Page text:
For most Tajiks, Russia plays a huge role in their families’ well being: Tajikistan’s economy is deeply dependent on remittances sent from its labor migrants in Russia; Tajikistan imports 90 percent of its oil products from Russia; and twenty years after the fall of the Soviet Union, Russia remains one of Tajikistan’s largest trade partners.
On September 26, politicians from both countries met in Dushanbe to discuss economic integration. Their roundtable came the week before a scheduled visit from the architect of post-Soviet reintegration himself, President Vladimir Putin. At a widely publicized roundtable, the two sides cheerfully discussed the idea of Tajikistan’s accession to the Moscow-led Customs Union of Belarus, Kazakhstan and Russia. It turns out the topic will be on Putin’s agenda – a touch of brotherly bonhomie among a set of thornier subjects – and apparently has Dushanbe’s full support.
"The admission of Tajikistan to the Customs Union will be a significant step towards economic integration with Russia and other Customs Union members," said a statement by Tajikistan’s Ministry of Economic Development and Trade, carried by Interfax. The ministry noted that membership would guarantee supplies of petrol and basic foodstuffs. (President Emomali Rakhmon had just urged his citizens to stockpile grain for the winter ahead.)
Skeptics in both Tajikistan and Kyrgyzstan have seen the Customs Union, born in 2010, as an attempt by Moscow to extend its influence in Central Asia, while doing little for ailing local industries (or even hurting the anemic local economies). Putin has touted the Customs Union as the backbone of his proposed Eurasian Union, a sort of Soviet Union-lite, to start in 2015. The skeptics worry the customs treaties will make it more expensive to import cheap consumer goods from China (and, in Kyrgyzstan’s case, ship them onward at competitive prices), thus making the countries more reliant on Russian exports.
At the roundtable, Russian Ambassador Yuri Popov noted that Tajikistan could not join until Kyrgyzstan does (as Kyrgyzstan is angling to do) because Tajikistan shares no borders with any current members. He promised, nevertheless, that membership would only benefit Tajikistan by making it easier for Tajiks to travel to Russia.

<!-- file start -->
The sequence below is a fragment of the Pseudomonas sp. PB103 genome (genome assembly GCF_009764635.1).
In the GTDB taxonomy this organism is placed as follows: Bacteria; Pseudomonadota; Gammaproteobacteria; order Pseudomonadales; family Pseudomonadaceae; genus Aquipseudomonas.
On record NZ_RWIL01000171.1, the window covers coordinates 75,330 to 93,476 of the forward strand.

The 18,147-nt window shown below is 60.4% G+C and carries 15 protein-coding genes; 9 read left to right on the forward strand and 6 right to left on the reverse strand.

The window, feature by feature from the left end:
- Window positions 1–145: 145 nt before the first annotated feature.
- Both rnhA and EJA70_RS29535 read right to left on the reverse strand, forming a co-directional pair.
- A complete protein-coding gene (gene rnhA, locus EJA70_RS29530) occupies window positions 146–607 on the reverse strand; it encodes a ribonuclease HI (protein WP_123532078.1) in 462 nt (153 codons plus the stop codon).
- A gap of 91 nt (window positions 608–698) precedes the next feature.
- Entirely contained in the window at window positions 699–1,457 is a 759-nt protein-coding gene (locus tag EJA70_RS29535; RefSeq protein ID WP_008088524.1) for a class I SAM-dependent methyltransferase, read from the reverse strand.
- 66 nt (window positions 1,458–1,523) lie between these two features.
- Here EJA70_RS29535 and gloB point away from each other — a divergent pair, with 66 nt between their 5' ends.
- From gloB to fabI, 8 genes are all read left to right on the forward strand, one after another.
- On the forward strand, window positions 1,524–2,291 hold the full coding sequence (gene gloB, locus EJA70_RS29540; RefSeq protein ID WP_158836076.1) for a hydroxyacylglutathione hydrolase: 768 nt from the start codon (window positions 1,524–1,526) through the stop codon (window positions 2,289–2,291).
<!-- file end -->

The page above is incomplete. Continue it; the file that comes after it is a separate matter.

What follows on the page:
For Dushanbe, easier movement for its army of migrant laborers as well as a dependable supply of petrol would be definite wins. But Tajikistan’s proposed membership raises a few uncomfortable questions. It would, for one, undoubtedly give Russia more economic power over the country. Moreover, once goods are inside the union, they are supposed to be able to move freely. Moscow has long suggested, to Rakhmon’s apparent irritation, that it would like to retake control of Tajikistan’s porous and drug-saturated border with Afghanistan so some of those goods – namely drugs – aren’t floating up to Russia. Will the return of Russian troops to that border be a condition of membership?
Just in time for the roundtable, an article about expected fuel shortages in Russia this fall, published by the Dushanbe-based Asia-Plus news agency, highlights what a concern fuel prices are for many Tajiks. At the end of the day, readers of the article know, any Tajik resistance to joining the Customs Union could be prohibitively expensive. Moscow has changed its taxes on fuel exports to Kyrgyzstan and Tajikistan several times over the past two years. Rakhmon certainly understands that a sudden spike in Russian taxes on fuel deliveries to Kyrgyzstan helped force former President Kurmanbek Bakiyev out of office in 2010.
During Putin’s upcoming visit (his ambassador wouldn’t specify a date), the two presidents are also expected to sign an agreement on the future of Russia’s 201st military base in Tajikistan, Moscow’s largest contingent of land forces abroad. Negotiations on the basing rights, which currently expire in 2014, have been especially acrimonious. A little happy talk about economic integration could help pave over the very public disagreements Moscow and Dushanbe have been having.